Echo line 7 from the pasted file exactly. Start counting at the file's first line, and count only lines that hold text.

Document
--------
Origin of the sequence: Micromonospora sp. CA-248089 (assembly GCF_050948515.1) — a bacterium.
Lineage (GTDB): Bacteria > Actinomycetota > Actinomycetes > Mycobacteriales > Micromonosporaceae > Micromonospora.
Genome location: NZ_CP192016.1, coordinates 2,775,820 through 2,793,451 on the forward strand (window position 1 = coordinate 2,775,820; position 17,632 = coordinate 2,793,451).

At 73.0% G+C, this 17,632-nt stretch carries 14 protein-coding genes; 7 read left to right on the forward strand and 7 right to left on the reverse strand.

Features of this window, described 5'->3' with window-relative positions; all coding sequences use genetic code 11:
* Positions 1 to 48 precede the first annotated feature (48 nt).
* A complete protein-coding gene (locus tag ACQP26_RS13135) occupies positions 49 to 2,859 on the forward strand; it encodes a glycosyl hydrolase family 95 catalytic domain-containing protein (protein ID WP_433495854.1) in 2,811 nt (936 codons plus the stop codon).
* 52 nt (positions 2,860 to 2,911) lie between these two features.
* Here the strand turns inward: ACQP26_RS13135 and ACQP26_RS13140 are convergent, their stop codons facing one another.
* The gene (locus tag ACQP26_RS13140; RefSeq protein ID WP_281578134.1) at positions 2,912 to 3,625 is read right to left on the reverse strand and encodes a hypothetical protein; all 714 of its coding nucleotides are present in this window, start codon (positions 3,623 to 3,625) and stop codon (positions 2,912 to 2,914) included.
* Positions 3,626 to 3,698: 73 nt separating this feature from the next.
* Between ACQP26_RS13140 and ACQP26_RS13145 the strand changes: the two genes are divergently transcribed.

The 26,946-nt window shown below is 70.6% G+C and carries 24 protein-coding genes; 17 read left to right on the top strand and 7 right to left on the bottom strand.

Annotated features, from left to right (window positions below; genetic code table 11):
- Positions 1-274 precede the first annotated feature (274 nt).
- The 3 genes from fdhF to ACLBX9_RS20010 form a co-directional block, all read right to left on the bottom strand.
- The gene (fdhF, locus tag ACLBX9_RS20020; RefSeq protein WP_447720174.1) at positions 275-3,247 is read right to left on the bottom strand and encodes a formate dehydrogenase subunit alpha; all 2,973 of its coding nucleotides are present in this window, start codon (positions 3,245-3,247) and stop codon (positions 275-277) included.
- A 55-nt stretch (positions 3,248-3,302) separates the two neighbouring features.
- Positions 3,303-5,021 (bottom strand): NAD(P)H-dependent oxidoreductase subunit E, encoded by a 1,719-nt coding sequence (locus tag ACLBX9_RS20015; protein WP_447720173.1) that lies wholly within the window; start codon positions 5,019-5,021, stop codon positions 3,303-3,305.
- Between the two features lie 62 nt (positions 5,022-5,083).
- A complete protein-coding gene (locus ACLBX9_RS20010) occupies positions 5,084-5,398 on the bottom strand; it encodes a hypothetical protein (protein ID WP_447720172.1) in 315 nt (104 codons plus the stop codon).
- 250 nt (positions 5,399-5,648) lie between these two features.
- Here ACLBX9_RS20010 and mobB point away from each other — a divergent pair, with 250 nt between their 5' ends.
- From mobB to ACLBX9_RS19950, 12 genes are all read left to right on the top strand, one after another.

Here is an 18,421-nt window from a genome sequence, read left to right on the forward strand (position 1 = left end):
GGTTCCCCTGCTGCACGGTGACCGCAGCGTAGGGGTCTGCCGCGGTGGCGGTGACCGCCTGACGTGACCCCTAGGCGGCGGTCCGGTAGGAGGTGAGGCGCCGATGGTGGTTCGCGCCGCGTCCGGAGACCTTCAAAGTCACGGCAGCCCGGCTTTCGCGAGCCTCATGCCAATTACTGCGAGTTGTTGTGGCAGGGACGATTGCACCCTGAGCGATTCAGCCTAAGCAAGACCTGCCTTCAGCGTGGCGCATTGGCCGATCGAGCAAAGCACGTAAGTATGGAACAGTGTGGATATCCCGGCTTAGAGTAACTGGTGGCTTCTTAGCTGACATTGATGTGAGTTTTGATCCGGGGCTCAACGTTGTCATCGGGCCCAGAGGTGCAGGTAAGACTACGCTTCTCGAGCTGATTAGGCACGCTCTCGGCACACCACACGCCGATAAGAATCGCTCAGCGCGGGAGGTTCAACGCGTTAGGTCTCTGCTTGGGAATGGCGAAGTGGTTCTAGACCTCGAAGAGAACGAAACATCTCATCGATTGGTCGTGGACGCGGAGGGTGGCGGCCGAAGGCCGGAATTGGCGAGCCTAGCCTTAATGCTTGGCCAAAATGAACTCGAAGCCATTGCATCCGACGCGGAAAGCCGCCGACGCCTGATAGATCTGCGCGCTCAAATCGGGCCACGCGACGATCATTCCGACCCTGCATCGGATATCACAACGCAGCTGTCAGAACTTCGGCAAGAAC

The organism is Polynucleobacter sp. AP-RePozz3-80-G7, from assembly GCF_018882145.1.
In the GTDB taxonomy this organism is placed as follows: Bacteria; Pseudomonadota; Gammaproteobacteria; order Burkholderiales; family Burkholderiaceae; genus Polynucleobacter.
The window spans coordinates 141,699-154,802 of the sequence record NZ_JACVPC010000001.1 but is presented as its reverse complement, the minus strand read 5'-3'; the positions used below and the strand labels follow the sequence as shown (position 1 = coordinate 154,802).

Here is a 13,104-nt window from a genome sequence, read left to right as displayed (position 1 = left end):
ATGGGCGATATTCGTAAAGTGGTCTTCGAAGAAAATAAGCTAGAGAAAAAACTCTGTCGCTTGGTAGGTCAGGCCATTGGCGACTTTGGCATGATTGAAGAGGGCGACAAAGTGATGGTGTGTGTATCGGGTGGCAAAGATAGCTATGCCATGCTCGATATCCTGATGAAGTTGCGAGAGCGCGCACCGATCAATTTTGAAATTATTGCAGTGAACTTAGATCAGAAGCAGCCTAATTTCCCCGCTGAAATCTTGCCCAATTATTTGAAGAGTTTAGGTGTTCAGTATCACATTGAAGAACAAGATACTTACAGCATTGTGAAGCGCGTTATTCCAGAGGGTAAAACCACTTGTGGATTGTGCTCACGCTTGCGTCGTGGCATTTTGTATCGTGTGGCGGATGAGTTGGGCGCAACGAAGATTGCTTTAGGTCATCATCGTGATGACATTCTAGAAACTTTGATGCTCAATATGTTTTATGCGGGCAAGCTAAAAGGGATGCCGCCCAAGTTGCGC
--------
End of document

* A complete protein-coding gene (locus tag ACQP26_RS13135) occupies positions 49 to 2,859 on the forward strand; it encodes a glycosyl hydrolase family 95 catalytic domain-containing protein (protein ID WP_433495854.1) in 2,811 nt (936 codons plus the stop codon).